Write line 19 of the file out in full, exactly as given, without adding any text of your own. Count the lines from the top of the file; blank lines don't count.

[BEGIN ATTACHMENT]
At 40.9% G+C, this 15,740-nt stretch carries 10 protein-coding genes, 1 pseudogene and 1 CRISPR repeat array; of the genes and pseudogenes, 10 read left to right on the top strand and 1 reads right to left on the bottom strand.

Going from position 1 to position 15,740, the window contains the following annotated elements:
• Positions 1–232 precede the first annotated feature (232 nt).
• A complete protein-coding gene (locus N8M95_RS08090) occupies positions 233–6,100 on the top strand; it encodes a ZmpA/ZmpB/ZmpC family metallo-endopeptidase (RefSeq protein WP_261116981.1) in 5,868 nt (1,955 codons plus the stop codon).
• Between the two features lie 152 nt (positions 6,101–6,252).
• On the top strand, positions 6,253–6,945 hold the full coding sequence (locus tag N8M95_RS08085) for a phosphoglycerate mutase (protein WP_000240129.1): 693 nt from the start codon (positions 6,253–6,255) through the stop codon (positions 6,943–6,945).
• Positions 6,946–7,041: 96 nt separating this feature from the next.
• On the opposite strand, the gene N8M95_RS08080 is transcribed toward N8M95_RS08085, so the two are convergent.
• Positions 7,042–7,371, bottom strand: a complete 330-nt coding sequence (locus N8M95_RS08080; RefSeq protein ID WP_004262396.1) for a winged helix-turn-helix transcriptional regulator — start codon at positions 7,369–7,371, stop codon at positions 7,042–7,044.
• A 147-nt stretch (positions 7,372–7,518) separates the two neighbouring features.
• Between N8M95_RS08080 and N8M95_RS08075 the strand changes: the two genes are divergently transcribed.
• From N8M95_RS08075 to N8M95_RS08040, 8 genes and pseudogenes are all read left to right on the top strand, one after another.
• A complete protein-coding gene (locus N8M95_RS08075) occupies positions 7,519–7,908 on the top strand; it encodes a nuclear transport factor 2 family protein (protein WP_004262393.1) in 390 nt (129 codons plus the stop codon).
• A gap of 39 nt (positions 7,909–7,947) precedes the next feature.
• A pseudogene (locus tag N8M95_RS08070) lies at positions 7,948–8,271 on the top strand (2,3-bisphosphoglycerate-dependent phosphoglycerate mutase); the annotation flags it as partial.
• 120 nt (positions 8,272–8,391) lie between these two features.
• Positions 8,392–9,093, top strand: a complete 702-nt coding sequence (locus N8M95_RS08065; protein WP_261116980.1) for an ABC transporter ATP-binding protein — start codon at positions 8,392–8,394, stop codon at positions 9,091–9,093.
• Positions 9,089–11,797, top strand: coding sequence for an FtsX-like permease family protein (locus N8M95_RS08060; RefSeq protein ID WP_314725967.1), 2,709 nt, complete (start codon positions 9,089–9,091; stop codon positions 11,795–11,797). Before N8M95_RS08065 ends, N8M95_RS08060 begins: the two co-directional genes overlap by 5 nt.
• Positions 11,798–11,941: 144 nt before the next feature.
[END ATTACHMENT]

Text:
• Positions 11,798–11,941: 144 nt before the next feature.